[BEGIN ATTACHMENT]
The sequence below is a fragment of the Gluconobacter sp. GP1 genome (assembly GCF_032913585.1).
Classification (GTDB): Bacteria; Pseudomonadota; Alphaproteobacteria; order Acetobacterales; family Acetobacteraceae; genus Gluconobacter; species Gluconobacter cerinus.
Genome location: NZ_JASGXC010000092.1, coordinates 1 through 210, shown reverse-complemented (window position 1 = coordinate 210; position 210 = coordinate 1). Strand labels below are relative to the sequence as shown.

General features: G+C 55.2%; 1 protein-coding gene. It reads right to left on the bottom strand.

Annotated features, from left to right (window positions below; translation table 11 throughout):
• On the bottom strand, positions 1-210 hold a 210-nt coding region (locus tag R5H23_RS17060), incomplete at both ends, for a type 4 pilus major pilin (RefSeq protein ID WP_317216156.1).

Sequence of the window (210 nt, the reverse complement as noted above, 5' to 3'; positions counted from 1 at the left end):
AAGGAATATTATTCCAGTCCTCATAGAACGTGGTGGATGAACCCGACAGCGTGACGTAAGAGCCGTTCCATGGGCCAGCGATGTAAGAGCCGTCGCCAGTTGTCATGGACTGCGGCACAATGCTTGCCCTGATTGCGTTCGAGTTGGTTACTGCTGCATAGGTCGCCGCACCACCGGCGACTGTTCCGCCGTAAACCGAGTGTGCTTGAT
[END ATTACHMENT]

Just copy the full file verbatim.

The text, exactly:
The sequence below is a fragment of the Gluconobacter sp. GP1 genome (assembly GCF_032913585.1).
Classification (GTDB): Bacteria; Pseudomonadota; Alphaproteobacteria; order Acetobacterales; family Acetobacteraceae; genus Gluconobacter; species Gluconobacter cerinus.
Genome location: NZ_JASGXC010000092.1, coordinates 1 through 210, shown reverse-complemented (window position 1 = coordinate 210; position 210 = coordinate 1). Strand labels below are relative to the sequence as shown.

General features: G+C 55.2%; 1 protein-coding gene. It reads right to left on the bottom strand.

Annotated features, from left to right (window positions below; translation table 11 throughout):
• On the bottom strand, positions 1-210 hold a 210-nt coding region (locus tag R5H23_RS17060), incomplete at both ends, for a type 4 pilus major pilin (RefSeq protein ID WP_317216156.1).

Sequence of the window (210 nt, the reverse complement as noted above, 5' to 3'; positions counted from 1 at the left end):
AAGGAATATTATTCCAGTCCTCATAGAACGTGGTGGATGAACCCGACAGCGTGACGTAAGAGCCGTTCCATGGGCCAGCGATGTAAGAGCCGTCGCCAGTTGTCATGGACTGCGGCACAATGCTTGCCCTGATTGCGTTCGAGTTGGTTACTGCTGCATAGGTCGCCGCACCACCGGCGACTGTTCCGCCGTAAACCGAGTGTGCTTGAT